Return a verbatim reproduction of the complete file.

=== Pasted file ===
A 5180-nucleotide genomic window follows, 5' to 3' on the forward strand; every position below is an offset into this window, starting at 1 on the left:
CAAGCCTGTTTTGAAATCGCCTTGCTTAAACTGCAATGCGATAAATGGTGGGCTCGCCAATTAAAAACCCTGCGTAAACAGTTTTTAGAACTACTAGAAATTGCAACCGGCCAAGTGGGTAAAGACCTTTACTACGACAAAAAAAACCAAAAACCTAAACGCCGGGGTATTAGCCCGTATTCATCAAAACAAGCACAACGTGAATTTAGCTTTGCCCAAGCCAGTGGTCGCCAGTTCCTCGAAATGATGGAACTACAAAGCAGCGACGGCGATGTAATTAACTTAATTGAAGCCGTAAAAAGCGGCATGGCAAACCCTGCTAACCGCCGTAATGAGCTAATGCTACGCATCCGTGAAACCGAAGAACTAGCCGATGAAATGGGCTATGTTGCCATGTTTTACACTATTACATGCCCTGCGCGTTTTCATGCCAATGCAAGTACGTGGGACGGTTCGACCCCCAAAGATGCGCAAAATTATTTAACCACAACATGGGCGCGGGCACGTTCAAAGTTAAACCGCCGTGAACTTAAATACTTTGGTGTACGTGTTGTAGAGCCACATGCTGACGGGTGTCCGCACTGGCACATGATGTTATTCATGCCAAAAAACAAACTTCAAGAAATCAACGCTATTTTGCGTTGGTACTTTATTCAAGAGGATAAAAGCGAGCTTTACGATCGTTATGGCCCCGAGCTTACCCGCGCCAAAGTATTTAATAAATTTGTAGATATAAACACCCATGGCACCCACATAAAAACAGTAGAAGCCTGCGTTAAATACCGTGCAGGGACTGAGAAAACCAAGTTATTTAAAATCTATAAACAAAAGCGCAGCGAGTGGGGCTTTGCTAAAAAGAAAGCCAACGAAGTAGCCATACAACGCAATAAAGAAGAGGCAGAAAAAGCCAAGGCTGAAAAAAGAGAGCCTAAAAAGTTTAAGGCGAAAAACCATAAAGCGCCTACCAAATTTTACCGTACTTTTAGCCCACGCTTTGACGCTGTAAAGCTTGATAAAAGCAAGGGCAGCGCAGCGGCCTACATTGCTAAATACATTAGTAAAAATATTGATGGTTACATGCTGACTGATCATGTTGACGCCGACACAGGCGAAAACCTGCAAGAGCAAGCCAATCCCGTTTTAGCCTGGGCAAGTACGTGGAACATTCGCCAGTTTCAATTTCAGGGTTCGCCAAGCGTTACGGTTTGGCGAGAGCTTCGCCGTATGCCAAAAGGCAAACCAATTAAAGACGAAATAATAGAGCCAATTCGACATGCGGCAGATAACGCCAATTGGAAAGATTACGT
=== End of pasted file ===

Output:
A 5180-nucleotide genomic window follows, 5' to 3' on the forward strand; every position below is an offset into this window, starting at 1 on the left:
CAAGCCTGTTTTGAAATCGCCTTGCTTAAACTGCAATGCGATAAATGGTGGGCTCGCCAATTAAAAACCCTGCGTAAACAGTTTTTAGAACTACTAGAAATTGCAACCGGCCAAGTGGGTAAAGACCTTTACTACGACAAAAAAAACCAAAAACCTAAACGCCGGGGTATTAGCCCGTATTCATCAAAACAAGCACAACGTGAATTTAGCTTTGCCCAAGCCAGTGGTCGCCAGTTCCTCGAAATGATGGAACTACAAAGCAGCGACGGCGATGTAATTAACTTAATTGAAGCCGTAAAAAGCGGCATGGCAAACCCTGCTAACCGCCGTAATGAGCTAATGCTACGCATCCGTGAAACCGAAGAACTAGCCGATGAAATGGGCTATGTTGCCATGTTTTACACTATTACATGCCCTGCGCGTTTTCATGCCAATGCAAGTACGTGGGACGGTTCGACCCCCAAAGATGCGCAAAATTATTTAACCACAACATGGGCGCGGGCACGTTCAAAGTTAAACCGCCGTGAACTTAAATACTTTGGTGTACGTGTTGTAGAGCCACATGCTGACGGGTGTCCGCACTGGCACATGATGTTATTCATGCCAAAAAACAAACTTCAAGAAATCAACGCTATTTTGCGTTGGTACTTTATTCAAGAGGATAAAAGCGAGCTTTACGATCGTTATGGCCCCGAGCTTACCCGCGCCAAAGTATTTAATAAATTTGTAGATATAAACACCCATGGCACCCACATAAAAACAGTAGAAGCCTGCGTTAAATACCGTGCAGGGACTGAGAAAACCAAGTTATTTAAAATCTATAAACAAAAGCGCAGCGAGTGGGGCTTTGCTAAAAAGAAAGCCAACGAAGTAGCCATACAACGCAATAAAGAAGAGGCAGAAAAAGCCAAGGCTGAAAAAAGAGAGCCTAAAAAGTTTAAGGCGAAAAACCATAAAGCGCCTACCAAATTTTACCGTACTTTTAGCCCACGCTTTGACGCTGTAAAGCTTGATAAAAGCAAGGGCAGCGCAGCGGCCTACATTGCTAAATACATTAGTAAAAATATTGATGGTTACATGCTGACTGATCATGTTGACGCCGACACAGGCGAAAACCTGCAAGAGCAAGCCAATCCCGTTTTAGCCTGGGCAAGTACGTGGAACATTCGCCAGTTTCAATTTCAGGGTTCGCCAAGCGTTACGGTTTGGCGAGAGCTTCGCCGTATGCCAAAAGGCAAACCAATTAAAGACGAAATAATAGAGCCAATTCGACATGCGGCAGATAACGCCAATTGGAAAGATTACGT